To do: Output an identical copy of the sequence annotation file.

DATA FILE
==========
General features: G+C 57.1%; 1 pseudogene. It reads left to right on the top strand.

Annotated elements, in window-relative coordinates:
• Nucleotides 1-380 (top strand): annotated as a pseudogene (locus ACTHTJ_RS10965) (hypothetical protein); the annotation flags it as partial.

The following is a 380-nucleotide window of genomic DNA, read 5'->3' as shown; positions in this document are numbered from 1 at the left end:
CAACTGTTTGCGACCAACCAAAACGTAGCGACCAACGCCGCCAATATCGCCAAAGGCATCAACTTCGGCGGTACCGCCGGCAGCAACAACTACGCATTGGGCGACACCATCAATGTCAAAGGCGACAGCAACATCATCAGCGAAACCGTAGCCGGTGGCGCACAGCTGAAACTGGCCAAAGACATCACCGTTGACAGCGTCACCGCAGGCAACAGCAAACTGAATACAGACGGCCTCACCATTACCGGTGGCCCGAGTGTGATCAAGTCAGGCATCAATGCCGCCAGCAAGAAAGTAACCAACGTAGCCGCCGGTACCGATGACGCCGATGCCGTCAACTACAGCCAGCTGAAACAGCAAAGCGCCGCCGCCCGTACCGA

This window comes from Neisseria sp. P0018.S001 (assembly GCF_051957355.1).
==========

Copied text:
General features: G+C 57.1%; 1 pseudogene. It reads left to right on the top strand.

Annotated elements, in window-relative coordinates:
• Nucleotides 1-380 (top strand): annotated as a pseudogene (locus ACTHTJ_RS10965) (hypothetical protein); the annotation flags it as partial.

The following is a 380-nucleotide window of genomic DNA, read 5'->3' as shown; positions in this document are numbered from 1 at the left end:
CAACTGTTTGCGACCAACCAAAACGTAGCGACCAACGCCGCCAATATCGCCAAAGGCATCAACTTCGGCGGTACCGCCGGCAGCAACAACTACGCATTGGGCGACACCATCAATGTCAAAGGCGACAGCAACATCATCAGCGAAACCGTAGCCGGTGGCGCACAGCTGAAACTGGCCAAAGACATCACCGTTGACAGCGTCACCGCAGGCAACAGCAAACTGAATACAGACGGCCTCACCATTACCGGTGGCCCGAGTGTGATCAAGTCAGGCATCAATGCCGCCAGCAAGAAAGTAACCAACGTAGCCGCCGGTACCGATGACGCCGATGCCGTCAACTACAGCCAGCTGAAACAGCAAAGCGCCGCCGCCCGTACCGA

This window comes from Neisseria sp. P0018.S001 (assembly GCF_051957355.1).